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Prince Andrew Struggles to Convince Judge That Giuffre’s Secret Epstein Settlement Gets Him Off the Hook


Prince Andrew’s solicitor on Tuesday struggled to convince a New York judge that a civil lawsuit against the royal family of Jeffrey Epstein victim Virginia Giuffre – who is seeking unspecified damages alleges that Andrew raped her three times when she was 17 – should be removed.

The judge was unimpressed with attorney Andrew B. Brettler’s key argument that the prince get out of legal jeopardy using the terms of a $500,000 settlement Giuffre signed with Epstein in 2009.

The judge suggested language in the contract meant its terms could only be invoked by Epstein and Giuffre, and not by third parties like Prince Andrew.

The judge’s pursuit of this line of reasoning seems to surprise both parties.

It is expected that the debate will center on whether Andrew is covered by the 2009 settlement, which states that Giuffre has agreed to “permanently discharge … any person or entity… other may be considered as potential defendants” from future legal activity.

Brettler argued that Andrew was “apparently” included in the category of “other potential defendants”.

Giuffre’s attorney, David Boies, replied that the 2009 category was unrelated to Andrew because: “There is no allegation that Prince Andrew was the carrier. There are no allegations that Prince Andrew falls into the category of human traffickers. He was the one to whom the girls had been trafficked. “

However, the judge, Lewis A. Kaplan, then took the initiative to point the Boies about a portion of the 12-page settlement stating that Epstein and Giuffre had agreed “that the provisions of this Settlement are not intended to intended use for any other person”, asks what he thinks is the “meaning” of the words.

The judge asked Boies: “What effect might that have on the defendants’ assertion that this release was construed in his way as being usable in this case?”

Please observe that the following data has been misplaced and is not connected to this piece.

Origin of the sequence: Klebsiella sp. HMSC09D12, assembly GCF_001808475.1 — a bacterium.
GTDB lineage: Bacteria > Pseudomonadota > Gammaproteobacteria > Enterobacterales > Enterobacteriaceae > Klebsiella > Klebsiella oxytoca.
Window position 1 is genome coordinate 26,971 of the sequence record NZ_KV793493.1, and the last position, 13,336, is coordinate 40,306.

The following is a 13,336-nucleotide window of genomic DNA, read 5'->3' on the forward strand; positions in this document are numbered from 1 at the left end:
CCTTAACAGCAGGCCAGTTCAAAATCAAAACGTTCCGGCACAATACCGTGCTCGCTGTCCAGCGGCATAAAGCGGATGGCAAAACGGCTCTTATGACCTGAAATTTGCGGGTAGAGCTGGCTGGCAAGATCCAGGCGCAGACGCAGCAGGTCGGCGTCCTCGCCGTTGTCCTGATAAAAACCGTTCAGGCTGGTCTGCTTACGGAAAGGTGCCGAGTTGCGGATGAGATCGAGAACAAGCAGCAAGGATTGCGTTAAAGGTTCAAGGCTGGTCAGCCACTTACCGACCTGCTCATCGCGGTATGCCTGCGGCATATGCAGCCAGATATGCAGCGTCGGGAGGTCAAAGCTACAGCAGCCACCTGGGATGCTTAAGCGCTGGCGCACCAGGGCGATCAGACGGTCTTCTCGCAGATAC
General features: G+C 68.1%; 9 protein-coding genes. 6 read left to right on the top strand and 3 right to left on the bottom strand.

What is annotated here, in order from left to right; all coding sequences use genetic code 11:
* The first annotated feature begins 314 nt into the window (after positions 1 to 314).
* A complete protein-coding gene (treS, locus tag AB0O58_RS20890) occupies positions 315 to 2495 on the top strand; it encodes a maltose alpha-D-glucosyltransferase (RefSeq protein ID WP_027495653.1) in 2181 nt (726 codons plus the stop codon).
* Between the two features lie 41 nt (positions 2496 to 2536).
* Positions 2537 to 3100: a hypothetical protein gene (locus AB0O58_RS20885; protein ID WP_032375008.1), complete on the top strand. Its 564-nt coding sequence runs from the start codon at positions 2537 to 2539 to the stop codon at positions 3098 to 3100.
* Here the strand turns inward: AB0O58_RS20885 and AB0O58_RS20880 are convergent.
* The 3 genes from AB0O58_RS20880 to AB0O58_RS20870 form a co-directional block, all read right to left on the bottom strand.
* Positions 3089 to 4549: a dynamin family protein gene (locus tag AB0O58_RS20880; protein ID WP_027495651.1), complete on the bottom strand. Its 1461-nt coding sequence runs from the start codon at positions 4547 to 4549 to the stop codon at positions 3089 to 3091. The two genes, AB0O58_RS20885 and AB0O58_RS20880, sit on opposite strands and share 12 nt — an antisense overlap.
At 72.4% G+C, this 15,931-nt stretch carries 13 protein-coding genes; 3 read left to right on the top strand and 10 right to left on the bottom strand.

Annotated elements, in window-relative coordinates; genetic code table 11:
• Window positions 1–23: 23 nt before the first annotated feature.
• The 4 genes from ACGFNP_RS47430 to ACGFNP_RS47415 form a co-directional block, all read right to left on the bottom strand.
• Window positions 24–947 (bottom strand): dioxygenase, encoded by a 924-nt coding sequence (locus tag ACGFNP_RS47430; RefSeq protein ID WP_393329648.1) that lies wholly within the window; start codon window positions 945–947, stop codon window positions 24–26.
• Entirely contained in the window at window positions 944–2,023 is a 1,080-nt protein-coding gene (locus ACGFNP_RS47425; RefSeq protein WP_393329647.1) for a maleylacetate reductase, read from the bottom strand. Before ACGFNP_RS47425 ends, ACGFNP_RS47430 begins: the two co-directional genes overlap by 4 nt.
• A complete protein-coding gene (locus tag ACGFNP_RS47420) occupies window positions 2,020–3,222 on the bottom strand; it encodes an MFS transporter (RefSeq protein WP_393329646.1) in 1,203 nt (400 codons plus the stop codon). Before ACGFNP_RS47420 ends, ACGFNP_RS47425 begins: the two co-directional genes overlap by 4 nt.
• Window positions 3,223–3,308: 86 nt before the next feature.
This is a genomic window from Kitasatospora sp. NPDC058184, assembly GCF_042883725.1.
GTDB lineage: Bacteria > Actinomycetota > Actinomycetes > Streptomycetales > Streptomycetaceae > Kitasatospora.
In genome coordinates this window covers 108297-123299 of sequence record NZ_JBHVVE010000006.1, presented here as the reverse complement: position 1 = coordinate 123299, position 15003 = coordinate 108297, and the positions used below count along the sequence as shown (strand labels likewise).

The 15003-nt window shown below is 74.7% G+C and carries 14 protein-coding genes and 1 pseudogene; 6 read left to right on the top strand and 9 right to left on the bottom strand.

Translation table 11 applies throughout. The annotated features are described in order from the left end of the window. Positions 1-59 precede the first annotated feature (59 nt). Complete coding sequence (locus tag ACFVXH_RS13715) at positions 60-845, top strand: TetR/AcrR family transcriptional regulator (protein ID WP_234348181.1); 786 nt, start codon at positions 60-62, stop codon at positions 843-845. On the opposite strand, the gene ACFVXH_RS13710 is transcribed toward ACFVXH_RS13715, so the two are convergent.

Boies, who later apologized for his “slowness” in catching up with the judge, was distracted by the discussion of determining first and second parties, prompting the judge himself to spell it out. , says: “The defendant is ‘any other person’. [Prince Andrew] are in the category of people who are not authorized to use the terms of the settlement. “

Boise said: “What the court is saying is that the parties clearly, under the terms of the agreement, exclude…”

Judge said, “Used by a third party.”

Boies said: “Exactly, it was Prince Andrew. Prince Andrew can’t do that. The only person who can confirm this release in this case…”

The judge ended his sentence, “It will be Epstein.”

Brettler responded by saying that was not “a reasonable interpretation” of the passage and that “it would not be reasonable for them to include language that frees other potential defendants if those other potential defendants has no right to use that contract as an affirmative defense. ”

However, the judge said that this line of argument “moved to paragraph 4, which states that all this must be kept confidential. They will not give anyone a copy of this agreement and the terms cannot be disclosed. “

The judge said: “[I think] that second paragraph leaves the exercise of any rights over Other Potential Respondents, whoever they may be, in the hands of the contracting parties [Epstein and Giuffre]. To draw a line below that, paragraph four says that the signatories will not tell anyone about the agreement. “

The judge closed the hearing by saying he would make a decision “fairly soon,” but specifically noted that there were no findings and the order to reschedule was in effect.

If he can sweat these days, it looks like Andrew will now.

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